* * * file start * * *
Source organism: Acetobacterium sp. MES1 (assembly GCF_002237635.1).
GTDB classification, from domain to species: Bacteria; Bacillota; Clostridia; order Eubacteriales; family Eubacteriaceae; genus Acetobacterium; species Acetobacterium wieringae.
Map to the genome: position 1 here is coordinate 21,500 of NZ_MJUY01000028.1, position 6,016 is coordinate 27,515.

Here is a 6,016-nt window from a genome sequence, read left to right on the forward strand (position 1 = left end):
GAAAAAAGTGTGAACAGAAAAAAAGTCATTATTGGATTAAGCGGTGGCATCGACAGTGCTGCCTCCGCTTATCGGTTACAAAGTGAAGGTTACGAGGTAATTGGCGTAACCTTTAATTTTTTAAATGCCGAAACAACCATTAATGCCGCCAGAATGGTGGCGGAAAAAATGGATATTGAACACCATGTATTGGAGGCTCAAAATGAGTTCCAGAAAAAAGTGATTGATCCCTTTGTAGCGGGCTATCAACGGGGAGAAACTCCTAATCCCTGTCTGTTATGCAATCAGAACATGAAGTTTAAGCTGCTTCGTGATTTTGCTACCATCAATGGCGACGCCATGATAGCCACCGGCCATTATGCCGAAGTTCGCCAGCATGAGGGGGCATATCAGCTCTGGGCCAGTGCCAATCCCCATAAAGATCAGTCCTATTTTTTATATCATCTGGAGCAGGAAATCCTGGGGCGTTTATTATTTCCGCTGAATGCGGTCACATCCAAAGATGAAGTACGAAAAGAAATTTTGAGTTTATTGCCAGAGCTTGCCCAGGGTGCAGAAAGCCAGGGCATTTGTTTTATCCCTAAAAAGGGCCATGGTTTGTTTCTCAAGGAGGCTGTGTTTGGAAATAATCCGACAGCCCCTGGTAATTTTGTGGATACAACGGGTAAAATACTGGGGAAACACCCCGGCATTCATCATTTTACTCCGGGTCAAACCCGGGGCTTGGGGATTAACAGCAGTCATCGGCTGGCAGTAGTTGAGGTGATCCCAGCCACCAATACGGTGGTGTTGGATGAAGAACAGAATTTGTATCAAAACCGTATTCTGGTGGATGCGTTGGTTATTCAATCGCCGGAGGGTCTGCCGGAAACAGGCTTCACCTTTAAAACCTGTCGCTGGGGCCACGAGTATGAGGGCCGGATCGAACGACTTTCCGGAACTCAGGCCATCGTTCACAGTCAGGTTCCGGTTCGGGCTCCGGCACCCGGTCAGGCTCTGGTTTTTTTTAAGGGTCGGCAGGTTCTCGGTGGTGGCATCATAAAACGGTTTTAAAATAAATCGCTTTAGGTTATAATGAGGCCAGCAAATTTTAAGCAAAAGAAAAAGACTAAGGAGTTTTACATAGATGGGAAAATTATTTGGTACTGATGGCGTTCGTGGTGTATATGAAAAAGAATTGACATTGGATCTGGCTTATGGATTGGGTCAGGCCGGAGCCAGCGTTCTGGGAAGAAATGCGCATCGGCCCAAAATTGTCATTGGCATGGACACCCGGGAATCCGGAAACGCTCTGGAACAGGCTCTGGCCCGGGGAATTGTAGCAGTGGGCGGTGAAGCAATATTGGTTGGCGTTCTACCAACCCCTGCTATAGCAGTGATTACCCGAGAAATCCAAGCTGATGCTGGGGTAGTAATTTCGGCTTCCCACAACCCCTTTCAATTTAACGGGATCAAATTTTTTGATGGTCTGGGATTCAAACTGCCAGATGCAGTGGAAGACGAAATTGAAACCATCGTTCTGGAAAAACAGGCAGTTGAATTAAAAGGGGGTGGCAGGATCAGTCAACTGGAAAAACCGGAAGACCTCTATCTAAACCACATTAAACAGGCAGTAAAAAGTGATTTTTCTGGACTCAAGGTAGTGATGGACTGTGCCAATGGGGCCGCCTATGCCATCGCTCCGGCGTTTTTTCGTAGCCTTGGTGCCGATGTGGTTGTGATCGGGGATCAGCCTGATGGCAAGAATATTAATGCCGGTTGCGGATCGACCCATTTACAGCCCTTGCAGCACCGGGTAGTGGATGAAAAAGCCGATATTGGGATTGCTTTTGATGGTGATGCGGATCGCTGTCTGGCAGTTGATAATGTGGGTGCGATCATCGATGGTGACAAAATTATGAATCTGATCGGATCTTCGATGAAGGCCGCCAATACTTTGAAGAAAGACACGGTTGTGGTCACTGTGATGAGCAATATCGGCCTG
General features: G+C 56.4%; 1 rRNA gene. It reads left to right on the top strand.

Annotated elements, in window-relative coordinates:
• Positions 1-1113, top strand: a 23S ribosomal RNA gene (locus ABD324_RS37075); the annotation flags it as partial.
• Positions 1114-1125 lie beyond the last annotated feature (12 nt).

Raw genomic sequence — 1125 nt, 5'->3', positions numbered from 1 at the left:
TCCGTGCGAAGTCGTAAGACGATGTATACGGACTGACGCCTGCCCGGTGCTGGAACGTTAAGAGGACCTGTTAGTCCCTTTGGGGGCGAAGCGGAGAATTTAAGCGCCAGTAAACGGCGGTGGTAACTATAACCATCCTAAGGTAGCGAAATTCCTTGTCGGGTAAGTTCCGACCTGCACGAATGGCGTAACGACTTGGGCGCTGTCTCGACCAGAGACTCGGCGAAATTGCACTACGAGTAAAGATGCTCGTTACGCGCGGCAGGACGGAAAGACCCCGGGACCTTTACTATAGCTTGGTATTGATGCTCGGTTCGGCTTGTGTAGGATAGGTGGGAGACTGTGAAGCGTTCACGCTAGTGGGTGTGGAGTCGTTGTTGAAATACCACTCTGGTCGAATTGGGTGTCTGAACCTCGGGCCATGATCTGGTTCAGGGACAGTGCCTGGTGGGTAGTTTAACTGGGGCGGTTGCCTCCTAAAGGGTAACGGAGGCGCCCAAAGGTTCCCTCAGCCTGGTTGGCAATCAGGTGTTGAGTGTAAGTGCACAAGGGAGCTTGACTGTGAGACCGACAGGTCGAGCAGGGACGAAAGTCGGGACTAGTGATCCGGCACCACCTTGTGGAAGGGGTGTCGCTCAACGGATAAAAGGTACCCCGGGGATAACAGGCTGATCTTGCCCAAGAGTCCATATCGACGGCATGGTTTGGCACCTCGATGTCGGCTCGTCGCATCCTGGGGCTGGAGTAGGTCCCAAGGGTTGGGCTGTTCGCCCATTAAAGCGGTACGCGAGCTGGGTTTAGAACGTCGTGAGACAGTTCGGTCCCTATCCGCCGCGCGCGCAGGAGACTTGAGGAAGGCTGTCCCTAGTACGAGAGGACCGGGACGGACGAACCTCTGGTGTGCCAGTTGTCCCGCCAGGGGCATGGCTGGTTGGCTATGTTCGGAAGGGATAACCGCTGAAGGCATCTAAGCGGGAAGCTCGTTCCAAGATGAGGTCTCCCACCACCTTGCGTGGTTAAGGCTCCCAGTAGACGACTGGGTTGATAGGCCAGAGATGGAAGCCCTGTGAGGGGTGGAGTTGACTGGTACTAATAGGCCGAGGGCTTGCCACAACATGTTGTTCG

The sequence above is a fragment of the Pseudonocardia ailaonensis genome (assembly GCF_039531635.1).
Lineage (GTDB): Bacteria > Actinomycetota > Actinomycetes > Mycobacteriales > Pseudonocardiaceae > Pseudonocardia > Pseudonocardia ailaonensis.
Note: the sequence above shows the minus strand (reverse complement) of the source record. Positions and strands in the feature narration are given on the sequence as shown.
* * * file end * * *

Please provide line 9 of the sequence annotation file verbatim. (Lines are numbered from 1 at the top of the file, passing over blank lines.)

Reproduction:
• Positions 1114-1125 lie beyond the last annotated feature (12 nt).